Im new to real estate in general so I'm trying to keep my focus in specific areas right now that seem to be the most important. One of the issues that is still unclear to me has to do with wholesaling contracts. When learning about wholesaling I read your sellers contract must have certain contingencies to provide a last resort exit, remove a tenant, or even require unwanted things on the property to be moved. What are some must haves that need to be in a wholesaling contract and how are these contingencies written out or added to the contract? I'M TO YOUNG TO GET LOCKED UP!
Welcome to BP, Dan.
These types of questions and many more come up when new folks listen to guru trash as investor education. Don't start there, learn the basics of RE, exactly what agents need to know (except the RE commission stuff).
Your concerns are addressed in your contract with the seller, make requirements to move old cars off in the contract.
As to all the sleezy, cowardly, underhanded, scammy, deceitful and amateurish exit strategies, you can avoid all that when you begin by having buyers first and contract on properties that you know you can place. You also disclose upfront what you are doing, you don't act like you're buying and basically lie to the seller because it seems easier.
Wholesaling is not the place to begin in RE, it is a strategy that can be employed.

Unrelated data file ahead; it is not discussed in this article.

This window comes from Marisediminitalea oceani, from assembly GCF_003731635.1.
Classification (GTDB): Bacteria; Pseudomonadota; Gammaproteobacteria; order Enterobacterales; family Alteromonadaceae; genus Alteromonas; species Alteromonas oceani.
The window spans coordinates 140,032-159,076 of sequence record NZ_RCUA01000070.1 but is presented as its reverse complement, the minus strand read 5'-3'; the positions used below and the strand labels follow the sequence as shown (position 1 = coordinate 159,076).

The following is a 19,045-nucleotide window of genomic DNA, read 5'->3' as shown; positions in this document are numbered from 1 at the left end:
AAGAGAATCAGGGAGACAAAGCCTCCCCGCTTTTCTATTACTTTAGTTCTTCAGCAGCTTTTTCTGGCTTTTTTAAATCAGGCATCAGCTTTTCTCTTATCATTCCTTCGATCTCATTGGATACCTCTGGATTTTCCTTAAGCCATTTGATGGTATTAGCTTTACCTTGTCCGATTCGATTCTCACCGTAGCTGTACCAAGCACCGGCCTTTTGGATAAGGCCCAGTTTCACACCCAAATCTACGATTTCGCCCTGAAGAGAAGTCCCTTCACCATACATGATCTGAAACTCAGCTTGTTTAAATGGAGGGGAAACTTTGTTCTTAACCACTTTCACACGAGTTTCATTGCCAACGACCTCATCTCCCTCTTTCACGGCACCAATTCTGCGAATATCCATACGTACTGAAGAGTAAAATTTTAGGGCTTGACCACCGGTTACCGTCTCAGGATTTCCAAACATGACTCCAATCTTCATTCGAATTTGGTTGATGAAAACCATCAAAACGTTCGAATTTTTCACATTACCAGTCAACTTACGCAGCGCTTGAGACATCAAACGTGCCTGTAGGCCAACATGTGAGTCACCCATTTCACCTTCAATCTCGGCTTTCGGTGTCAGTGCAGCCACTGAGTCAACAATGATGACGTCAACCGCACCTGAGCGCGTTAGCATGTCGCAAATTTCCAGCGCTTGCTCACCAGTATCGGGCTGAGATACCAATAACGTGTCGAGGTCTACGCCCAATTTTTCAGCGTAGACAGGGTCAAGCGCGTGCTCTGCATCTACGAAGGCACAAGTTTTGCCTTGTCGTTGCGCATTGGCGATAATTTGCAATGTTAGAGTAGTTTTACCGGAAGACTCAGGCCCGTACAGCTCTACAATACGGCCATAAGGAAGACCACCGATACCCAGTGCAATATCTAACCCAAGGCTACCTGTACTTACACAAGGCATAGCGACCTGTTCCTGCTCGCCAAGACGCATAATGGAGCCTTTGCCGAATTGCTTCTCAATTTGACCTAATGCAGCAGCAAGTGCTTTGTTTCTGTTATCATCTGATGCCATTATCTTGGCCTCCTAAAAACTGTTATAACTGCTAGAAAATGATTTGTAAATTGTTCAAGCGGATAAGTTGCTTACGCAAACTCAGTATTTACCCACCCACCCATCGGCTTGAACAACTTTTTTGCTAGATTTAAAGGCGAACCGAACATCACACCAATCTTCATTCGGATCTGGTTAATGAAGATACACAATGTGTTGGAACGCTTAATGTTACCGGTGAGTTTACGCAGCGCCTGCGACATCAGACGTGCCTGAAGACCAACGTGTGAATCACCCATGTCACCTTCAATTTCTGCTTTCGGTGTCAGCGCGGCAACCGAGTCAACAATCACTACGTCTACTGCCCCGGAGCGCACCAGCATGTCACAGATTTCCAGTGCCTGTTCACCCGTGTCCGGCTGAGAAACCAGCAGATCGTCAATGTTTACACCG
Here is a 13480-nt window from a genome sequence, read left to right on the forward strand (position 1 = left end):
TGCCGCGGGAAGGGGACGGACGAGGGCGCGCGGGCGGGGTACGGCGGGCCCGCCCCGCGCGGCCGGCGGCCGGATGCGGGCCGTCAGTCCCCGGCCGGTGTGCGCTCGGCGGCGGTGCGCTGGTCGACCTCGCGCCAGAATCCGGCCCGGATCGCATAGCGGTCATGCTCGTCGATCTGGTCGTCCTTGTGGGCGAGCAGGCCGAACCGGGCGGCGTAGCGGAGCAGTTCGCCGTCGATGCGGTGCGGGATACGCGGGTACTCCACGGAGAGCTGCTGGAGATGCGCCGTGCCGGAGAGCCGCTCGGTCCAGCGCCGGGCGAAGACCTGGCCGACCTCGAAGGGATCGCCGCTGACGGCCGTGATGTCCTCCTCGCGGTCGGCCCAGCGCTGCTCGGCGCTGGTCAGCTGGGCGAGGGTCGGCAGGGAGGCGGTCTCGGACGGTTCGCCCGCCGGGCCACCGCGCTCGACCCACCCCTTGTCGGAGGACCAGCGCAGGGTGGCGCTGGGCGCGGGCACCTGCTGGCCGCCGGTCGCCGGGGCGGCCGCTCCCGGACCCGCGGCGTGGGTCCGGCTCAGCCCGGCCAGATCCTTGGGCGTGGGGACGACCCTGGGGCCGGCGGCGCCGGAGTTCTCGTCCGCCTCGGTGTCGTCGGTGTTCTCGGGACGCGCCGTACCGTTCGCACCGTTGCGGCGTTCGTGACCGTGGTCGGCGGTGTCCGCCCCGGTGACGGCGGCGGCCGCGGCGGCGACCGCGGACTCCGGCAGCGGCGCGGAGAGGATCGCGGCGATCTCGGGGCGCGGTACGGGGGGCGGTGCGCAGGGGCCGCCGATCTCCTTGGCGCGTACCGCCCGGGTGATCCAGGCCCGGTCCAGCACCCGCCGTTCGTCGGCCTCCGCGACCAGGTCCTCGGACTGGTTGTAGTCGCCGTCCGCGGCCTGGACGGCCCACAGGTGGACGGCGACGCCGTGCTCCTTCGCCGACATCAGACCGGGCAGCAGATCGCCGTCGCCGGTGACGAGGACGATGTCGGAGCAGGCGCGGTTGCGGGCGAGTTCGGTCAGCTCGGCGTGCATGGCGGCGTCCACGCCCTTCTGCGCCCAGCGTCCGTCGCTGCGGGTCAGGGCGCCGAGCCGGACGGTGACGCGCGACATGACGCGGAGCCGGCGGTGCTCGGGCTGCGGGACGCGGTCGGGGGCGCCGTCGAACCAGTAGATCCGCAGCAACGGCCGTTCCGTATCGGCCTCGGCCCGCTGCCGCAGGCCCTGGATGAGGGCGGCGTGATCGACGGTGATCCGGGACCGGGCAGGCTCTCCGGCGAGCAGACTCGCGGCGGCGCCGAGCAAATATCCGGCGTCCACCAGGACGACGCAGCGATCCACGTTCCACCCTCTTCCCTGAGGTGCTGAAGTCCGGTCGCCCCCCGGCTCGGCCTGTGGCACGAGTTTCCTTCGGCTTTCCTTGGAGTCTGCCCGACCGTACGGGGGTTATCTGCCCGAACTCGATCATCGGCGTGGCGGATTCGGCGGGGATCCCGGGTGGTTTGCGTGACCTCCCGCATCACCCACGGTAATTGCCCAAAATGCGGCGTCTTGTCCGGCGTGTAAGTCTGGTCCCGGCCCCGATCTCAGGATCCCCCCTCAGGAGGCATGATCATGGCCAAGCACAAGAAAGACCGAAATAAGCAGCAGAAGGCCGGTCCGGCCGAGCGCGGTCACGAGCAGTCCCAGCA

There is a grossly long thread "The Truth About Wholesaling" go through that.
Many starting by jumping into Wls deals don't have a clue as to what they are doing, much less the effects of contracting without the ability to perform. Having an owner take a property off the market by deceiving them can get you hammered!
Hate to hit you with negative stuff right off the bat, but now is the time to set you on a better path before you get caught up with amateurs and wanna be gurus in this area. After learning RE from the ground up you can then see all the strategies come together, they will then become more of a marketing aspect, ways of exchanging interests and how to profit. You can read 100 wholesaling books and you'll never get what you really need to know!
Good luck and study. :)
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